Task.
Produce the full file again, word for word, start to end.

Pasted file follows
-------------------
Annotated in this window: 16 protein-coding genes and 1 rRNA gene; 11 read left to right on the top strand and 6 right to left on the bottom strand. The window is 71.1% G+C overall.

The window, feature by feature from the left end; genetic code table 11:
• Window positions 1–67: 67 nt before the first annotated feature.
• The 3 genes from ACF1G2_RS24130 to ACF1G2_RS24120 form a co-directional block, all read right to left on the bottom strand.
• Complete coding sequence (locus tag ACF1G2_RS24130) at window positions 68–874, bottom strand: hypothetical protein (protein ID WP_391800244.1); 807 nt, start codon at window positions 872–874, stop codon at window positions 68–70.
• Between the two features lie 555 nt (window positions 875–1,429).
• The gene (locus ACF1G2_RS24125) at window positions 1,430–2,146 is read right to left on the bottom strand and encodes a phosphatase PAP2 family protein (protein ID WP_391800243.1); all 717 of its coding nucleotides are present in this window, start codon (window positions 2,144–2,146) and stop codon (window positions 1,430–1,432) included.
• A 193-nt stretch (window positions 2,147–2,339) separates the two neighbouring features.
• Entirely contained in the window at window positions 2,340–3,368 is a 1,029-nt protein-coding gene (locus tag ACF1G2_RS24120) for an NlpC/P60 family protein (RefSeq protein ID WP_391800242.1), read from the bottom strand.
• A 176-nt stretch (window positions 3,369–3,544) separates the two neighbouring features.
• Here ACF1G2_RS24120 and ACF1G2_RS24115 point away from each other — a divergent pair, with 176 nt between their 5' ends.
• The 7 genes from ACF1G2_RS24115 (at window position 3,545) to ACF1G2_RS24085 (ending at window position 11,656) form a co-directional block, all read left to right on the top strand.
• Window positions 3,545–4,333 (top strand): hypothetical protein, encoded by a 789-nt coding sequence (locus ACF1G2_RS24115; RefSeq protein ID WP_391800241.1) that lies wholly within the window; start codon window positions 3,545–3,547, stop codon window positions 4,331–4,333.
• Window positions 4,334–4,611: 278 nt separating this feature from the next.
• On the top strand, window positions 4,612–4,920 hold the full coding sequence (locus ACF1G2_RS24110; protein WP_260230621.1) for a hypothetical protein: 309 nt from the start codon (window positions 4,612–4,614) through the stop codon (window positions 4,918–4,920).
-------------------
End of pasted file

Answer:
Annotated in this window: 16 protein-coding genes and 1 rRNA gene; 11 read left to right on the top strand and 6 right to left on the bottom strand. The window is 71.1% G+C overall.

The window, feature by feature from the left end; genetic code table 11:
• Window positions 1–67: 67 nt before the first annotated feature.
• The 3 genes from ACF1G2_RS24130 to ACF1G2_RS24120 form a co-directional block, all read right to left on the bottom strand.
• Complete coding sequence (locus tag ACF1G2_RS24130) at window positions 68–874, bottom strand: hypothetical protein (protein ID WP_391800244.1); 807 nt, start codon at window positions 872–874, stop codon at window positions 68–70.
• Between the two features lie 555 nt (window positions 875–1,429).
• The gene (locus ACF1G2_RS24125) at window positions 1,430–2,146 is read right to left on the bottom strand and encodes a phosphatase PAP2 family protein (protein ID WP_391800243.1); all 717 of its coding nucleotides are present in this window, start codon (window positions 2,144–2,146) and stop codon (window positions 1,430–1,432) included.
• A 193-nt stretch (window positions 2,147–2,339) separates the two neighbouring features.
• Entirely contained in the window at window positions 2,340–3,368 is a 1,029-nt protein-coding gene (locus tag ACF1G2_RS24120) for an NlpC/P60 family protein (RefSeq protein ID WP_391800242.1), read from the bottom strand.
• A 176-nt stretch (window positions 3,369–3,544) separates the two neighbouring features.
• Here ACF1G2_RS24120 and ACF1G2_RS24115 point away from each other — a divergent pair, with 176 nt between their 5' ends.
• The 7 genes from ACF1G2_RS24115 (at window position 3,545) to ACF1G2_RS24085 (ending at window position 11,656) form a co-directional block, all read left to right on the top strand.
• Window positions 3,545–4,333 (top strand): hypothetical protein, encoded by a 789-nt coding sequence (locus ACF1G2_RS24115; RefSeq protein ID WP_391800241.1) that lies wholly within the window; start codon window positions 3,545–3,547, stop codon window positions 4,331–4,333.
• Window positions 4,334–4,611: 278 nt separating this feature from the next.
• On the top strand, window positions 4,612–4,920 hold the full coding sequence (locus ACF1G2_RS24110; protein WP_260230621.1) for a hypothetical protein: 309 nt from the start codon (window positions 4,612–4,614) through the stop codon (window positions 4,918–4,920).